The thesis, written by senior lecturer Karin Nelson from the Department of Cultural Sciences, looks at musical notation during a period when organists were known for improvising.
“In my thesis, I look at how 17th century organists in northern Germany learned to improvise, and compare this method with the approach used today by improvisational musicians I’ve been in contact with,” she says.

The study reveals a number of similarities, but also differences between then and now.
“What is the same is the way they relate to and imitate other musicians’ playing, and how they use memorisation, transposition and different musical figures. One difference I’ve noted is that singing was an important part of the process of learning to improvise in the 17th century, which is not the case to the same extent today.”

The thesis gives examples from a variety of composers, including Bach, Beethoven and Liszt, where it is clear that they often started from an existing written composition when improvising.

In connection with the defence of her thesis, Karin Nelson will be adopting the same approach at a concert in Vasakyrkan Church in central Gothenburg. Starting from existing works, including Bach’s Prelude in B minor, Chick Corea’s Spain and one of Schoenberg’s fragments, she will gradually move away from the written music and make her own organ improvisations.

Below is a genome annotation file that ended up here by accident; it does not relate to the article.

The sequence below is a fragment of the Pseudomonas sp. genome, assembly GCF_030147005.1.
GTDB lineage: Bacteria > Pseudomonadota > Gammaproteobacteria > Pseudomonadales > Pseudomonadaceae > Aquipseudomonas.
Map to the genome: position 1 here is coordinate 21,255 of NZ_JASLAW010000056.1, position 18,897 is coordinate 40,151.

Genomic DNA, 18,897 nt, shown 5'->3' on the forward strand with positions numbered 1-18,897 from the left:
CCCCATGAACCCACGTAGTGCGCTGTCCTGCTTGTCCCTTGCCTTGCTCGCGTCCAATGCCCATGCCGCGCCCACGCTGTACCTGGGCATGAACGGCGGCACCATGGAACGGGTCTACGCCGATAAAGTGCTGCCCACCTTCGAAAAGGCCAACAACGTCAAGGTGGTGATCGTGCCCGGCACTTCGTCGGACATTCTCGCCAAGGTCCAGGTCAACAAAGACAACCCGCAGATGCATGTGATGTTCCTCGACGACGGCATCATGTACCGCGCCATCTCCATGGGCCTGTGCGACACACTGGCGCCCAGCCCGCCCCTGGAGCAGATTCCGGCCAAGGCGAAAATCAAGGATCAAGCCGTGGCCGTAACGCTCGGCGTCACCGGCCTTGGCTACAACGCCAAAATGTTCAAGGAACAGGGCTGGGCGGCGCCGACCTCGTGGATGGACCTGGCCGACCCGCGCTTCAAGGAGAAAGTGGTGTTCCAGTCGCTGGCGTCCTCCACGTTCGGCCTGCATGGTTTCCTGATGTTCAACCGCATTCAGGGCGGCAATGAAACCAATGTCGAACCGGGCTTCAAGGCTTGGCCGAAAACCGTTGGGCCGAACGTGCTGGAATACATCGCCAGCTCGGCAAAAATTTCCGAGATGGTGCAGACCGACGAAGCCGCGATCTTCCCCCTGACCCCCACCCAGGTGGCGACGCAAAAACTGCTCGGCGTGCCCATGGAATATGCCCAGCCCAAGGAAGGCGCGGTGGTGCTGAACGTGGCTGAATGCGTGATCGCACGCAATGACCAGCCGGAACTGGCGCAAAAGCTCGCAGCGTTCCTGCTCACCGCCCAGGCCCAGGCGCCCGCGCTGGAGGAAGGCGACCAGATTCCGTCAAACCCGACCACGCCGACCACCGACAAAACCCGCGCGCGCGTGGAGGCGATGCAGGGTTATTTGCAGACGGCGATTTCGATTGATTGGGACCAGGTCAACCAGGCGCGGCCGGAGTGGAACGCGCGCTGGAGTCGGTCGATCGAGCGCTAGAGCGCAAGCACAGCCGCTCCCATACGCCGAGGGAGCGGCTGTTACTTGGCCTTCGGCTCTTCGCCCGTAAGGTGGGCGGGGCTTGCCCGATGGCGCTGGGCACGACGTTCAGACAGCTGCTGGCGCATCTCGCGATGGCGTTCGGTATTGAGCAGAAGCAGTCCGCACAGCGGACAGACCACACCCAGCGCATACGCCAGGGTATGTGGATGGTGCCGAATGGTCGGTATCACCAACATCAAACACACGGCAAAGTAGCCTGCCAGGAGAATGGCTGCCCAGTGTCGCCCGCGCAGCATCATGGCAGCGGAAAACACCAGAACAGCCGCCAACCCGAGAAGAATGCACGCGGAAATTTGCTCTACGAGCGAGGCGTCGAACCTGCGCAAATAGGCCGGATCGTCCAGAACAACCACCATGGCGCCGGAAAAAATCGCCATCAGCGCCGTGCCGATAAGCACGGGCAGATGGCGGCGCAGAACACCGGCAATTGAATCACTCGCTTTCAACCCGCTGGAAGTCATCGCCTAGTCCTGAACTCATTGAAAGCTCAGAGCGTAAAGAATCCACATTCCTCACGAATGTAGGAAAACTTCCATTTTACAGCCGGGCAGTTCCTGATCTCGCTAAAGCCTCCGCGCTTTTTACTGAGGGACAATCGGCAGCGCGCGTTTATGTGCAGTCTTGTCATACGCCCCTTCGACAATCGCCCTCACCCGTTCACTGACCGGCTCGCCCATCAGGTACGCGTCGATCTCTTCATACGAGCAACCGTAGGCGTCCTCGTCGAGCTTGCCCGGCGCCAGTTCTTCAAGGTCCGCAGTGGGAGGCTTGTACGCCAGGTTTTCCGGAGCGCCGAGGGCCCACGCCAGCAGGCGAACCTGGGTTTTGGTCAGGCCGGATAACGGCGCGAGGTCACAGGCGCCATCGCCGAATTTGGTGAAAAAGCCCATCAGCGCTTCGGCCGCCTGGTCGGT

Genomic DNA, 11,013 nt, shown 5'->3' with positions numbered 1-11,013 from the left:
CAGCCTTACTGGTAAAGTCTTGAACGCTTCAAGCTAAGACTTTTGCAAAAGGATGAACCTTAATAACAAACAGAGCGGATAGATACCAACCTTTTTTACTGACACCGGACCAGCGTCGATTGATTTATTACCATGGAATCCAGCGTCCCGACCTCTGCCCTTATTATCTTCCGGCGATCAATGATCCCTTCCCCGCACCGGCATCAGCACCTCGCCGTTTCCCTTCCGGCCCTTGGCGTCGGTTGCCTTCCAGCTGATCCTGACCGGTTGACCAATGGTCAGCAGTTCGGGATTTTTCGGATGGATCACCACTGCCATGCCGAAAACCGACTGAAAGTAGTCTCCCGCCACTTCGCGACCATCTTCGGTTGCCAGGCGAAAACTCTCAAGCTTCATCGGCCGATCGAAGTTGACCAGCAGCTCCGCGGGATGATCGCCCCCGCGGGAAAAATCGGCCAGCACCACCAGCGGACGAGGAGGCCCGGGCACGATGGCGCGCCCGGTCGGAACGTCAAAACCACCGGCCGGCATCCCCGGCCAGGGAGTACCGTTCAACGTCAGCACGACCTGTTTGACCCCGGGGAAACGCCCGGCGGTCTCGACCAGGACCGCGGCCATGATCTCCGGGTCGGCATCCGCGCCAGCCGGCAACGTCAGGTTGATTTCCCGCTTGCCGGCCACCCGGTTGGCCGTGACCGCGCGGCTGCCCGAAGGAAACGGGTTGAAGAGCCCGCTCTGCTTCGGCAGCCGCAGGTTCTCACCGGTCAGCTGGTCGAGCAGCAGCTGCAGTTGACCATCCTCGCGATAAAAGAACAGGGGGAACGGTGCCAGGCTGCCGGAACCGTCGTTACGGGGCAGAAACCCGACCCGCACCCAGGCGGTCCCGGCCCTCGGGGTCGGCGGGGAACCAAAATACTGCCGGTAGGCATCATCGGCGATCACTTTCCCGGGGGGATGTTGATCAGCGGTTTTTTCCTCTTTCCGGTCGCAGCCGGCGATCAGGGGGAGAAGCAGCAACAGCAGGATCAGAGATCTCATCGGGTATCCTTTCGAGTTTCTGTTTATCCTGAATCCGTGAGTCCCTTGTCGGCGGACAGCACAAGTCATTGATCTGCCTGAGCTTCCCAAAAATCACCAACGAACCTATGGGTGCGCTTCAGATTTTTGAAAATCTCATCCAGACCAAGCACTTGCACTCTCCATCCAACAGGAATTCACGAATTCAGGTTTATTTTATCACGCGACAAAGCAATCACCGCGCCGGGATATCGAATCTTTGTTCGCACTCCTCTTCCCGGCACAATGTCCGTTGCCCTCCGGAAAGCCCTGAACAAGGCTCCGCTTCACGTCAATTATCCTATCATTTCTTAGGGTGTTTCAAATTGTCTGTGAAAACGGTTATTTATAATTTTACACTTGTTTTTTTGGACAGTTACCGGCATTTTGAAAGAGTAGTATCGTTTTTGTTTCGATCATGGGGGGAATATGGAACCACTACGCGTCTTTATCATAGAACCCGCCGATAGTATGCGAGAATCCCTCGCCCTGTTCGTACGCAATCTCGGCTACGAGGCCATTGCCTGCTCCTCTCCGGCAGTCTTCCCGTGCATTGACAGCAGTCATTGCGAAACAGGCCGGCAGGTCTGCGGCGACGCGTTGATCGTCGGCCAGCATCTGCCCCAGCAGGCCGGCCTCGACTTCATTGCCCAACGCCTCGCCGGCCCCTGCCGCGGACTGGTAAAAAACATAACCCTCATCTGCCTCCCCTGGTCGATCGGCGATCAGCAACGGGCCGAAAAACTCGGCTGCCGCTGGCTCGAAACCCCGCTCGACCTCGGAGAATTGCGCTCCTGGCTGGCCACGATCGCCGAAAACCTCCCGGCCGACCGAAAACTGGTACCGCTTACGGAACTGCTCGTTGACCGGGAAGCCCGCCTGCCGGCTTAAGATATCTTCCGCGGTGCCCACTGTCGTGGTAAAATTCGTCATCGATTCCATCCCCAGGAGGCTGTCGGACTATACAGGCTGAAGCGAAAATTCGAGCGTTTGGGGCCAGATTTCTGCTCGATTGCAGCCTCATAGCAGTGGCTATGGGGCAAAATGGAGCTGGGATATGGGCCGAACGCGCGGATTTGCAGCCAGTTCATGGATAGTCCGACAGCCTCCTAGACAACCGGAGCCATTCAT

“This is very much an example of a historical way of playing,” she says.

As part of her thesis, Nelson has also analysed the 17th century organist Heinrich Scheidemann’s Magnificat settings, which consist of 33 verses based on eight different Gregorian melodies. One conclusion drawn is that these settings were originally intended as a teaching aid for use in the process of learning to improvise.

Nelson has recorded two CDs of organ music building on the Magnificat theme as part of her work on the thesis. The first, released in 2009, was recorded on two newly built organs in Austria, while the second, which came out a few weeks ago, was recorded on the university’s own organ in Örgryte New Church in Gothenburg.

For more information, please contact: Karin Nelson, senior lecturer, tel. +46 70 29 70 426 e-mail:
Title of thesis: Improvisation and Pedagogy through Heinrich Scheidemann’s Magnificat Settings.
The thesis will be defended on Wednesday 20 October and will begin with a concert in Vasakyrkan Church in Gothenburg at 1 pm. The actual defence will take place at 2.30 pm in Lindgrensalen, Artisten, Gothenburg. The examiner is professor Annette Richards from Cornell University in the USA.

Further information:
In connection with the defence of her thesis, Nelson will be organising a symposium in Gothenburg on 22-24 October on the subject of the Magnificat. Panel discussions, lectures and concerts will take place in Artisten, Gothenburg Cathedral, Kristus Konungen Church and Ă–rgryte New Church. There will be participants from various universities in the USA, the Netherlands, Belgium and Sweden. The programme for the symposium can be found at

CD recordings related to the thesis:
1. Magnificat — Motette 2009, CD MOT 13681. Karin Nelson an den Orgeln von Schärding und Krichdorf am Inn. Musik von Buxtehude, Weckmann, Pachelbel, Bach, Praetorius, Scheidt und Schildt.
2. Seven Magnificat settings for Organ by Heinrich Scheidemann and two Anonymous Settings– Intim Musik 2010, IMCD 116 (two CDs). Karin Nelson at the North German Organ in Örgryte New Church, Gothenburg.
YouTube clip:
Karin Nelson plays the first verse of Magnificat I. Toni by Heinrich Scheidemann in Örgryte New Church – search on “Magnificat I. Toni by H. Scheidemann” at